Here in Maine, our state society holds an annual educational conference with nationally-known speakers, and we make sure there is ample time for networking and socializing. We have also worked very hard to engage and mentor students, getting them involved in state society activities. Over the last couple of years, we have sent at least one student each year to the AARC national meetings to sit with the House of Delegates and Board of Directors. None of this would happen without the work of the state society.
How do state societies advocate for issues important to respiratory care at the local, state, and national level, and why is this advocacy important to the profession?
Carolyn Williams: On the national level, the Maryland/DC Society advocates for issues important to respiratory care through continued participation in the annual Hill Day with the AARC Political Advocacy Contact Team (PACT). On Hill Day we have participation from students, patients, and supporters of the profession, who speak with Congressional members or their designees regarding various respiratory health care issues and what we, as practitioners, have to offer.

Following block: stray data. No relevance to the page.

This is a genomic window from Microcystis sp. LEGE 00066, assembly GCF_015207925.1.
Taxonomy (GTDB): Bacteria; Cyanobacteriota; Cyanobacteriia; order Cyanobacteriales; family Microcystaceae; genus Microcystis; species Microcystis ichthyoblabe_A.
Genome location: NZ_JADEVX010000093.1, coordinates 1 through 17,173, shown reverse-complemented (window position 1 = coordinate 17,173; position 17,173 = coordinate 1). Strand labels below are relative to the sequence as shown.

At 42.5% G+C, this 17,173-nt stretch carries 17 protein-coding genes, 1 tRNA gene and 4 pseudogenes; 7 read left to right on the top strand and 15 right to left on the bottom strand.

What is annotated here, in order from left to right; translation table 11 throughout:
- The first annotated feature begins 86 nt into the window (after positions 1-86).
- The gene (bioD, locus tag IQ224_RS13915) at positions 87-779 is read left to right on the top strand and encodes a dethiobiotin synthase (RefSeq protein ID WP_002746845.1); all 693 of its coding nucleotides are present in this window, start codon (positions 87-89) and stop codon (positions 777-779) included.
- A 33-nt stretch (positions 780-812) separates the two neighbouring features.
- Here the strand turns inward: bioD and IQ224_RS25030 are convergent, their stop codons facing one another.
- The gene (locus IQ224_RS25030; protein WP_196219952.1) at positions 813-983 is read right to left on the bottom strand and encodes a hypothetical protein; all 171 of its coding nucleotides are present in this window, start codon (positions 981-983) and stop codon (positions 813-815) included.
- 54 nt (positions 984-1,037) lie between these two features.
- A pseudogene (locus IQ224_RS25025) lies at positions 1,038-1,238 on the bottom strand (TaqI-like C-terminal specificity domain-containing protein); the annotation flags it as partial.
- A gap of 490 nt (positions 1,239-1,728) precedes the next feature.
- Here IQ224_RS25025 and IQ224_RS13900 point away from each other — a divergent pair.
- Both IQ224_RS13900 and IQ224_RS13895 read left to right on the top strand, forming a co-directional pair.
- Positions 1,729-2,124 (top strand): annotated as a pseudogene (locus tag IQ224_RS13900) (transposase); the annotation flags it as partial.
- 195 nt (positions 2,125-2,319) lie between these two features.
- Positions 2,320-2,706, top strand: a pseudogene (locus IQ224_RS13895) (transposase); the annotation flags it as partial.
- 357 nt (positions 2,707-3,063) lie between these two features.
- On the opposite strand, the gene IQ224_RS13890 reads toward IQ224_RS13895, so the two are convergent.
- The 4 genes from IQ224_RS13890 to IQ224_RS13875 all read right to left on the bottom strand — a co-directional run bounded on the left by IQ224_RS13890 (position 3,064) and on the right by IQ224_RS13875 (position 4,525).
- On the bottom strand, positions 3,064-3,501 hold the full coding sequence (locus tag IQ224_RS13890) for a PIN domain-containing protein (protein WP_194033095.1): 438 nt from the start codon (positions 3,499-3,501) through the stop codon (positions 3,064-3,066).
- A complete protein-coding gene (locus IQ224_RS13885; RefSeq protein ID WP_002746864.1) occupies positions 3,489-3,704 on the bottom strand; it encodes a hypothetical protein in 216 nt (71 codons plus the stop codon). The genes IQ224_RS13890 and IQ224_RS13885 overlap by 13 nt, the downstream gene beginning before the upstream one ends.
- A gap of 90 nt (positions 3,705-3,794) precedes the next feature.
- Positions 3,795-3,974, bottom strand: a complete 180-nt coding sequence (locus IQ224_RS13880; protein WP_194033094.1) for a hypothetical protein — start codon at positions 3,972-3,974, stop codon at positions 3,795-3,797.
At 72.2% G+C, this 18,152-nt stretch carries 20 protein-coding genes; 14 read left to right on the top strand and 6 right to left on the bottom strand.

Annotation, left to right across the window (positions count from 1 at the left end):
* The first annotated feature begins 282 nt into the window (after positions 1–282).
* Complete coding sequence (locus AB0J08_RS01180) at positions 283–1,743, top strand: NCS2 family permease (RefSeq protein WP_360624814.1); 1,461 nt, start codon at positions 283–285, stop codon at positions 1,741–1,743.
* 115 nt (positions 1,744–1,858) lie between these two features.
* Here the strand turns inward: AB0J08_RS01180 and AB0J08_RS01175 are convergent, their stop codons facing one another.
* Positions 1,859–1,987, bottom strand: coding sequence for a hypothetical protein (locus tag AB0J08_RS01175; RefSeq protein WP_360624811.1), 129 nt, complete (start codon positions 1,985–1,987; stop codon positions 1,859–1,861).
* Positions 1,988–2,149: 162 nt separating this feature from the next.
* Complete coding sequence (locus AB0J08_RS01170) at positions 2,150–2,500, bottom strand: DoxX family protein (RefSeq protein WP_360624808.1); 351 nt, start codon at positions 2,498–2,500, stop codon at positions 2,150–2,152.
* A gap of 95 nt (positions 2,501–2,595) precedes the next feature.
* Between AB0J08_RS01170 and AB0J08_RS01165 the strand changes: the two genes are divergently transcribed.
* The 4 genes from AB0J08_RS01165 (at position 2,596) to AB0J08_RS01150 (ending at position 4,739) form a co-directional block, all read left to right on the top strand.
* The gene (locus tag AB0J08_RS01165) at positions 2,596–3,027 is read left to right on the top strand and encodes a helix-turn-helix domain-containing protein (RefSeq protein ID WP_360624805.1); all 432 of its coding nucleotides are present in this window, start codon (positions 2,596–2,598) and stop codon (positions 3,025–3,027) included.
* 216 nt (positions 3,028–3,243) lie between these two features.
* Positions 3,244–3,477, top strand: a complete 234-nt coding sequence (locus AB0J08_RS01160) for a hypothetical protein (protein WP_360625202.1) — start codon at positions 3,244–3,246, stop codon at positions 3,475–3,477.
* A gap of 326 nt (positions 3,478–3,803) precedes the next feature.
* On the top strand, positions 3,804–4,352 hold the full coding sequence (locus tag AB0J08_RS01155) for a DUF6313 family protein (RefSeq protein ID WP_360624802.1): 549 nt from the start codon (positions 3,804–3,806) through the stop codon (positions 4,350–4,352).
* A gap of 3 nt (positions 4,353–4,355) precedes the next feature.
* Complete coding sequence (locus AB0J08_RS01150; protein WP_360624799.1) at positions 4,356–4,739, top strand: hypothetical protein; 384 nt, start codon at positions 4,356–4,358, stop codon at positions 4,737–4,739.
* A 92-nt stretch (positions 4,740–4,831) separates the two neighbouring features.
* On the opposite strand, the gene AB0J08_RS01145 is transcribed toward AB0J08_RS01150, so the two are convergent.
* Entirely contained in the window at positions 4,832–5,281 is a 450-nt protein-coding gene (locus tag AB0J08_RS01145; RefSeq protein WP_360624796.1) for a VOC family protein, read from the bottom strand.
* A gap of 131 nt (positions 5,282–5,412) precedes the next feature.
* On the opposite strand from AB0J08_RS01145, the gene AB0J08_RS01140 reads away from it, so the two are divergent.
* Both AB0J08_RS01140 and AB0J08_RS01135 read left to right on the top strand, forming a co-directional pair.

On the state level this information is passed on to our members during local conferences and state meetings by informing respiratory care practitioners of our lobbying efforts and the progress made since our Hill visits. We encourage participation in the AARC’s Virtual Lobby Week to get letters of support to the elected officials that we anticipate speaking with on Hill Day. On the local level we have respiratory care practitioners and students at health care events performing lung screening to demonstrate the need for lung health care.
Tom Lamphere: AARC state societies play a pivotal role in advocating for both state and federal issues. This is particularly true when it comes to legislation. At the national level, each state society must gather support from the therapists in their state to contact their federal representatives to urge support of federal legislation that is important to our profession and the patients we serve. At the state level, the state societies play an even greater role in proposing and supporting state legislation, including bills dealing with the licensure of respiratory therapists. However, the state societies play an important role in other legislation as well. For example, for the past few years, the Pennsylvania Society for Respiratory Care has supported state legislation to strengthen the “Clean Indoor Air Act,” which prohibits smoking in public places but still has some loopholes that need to be removed.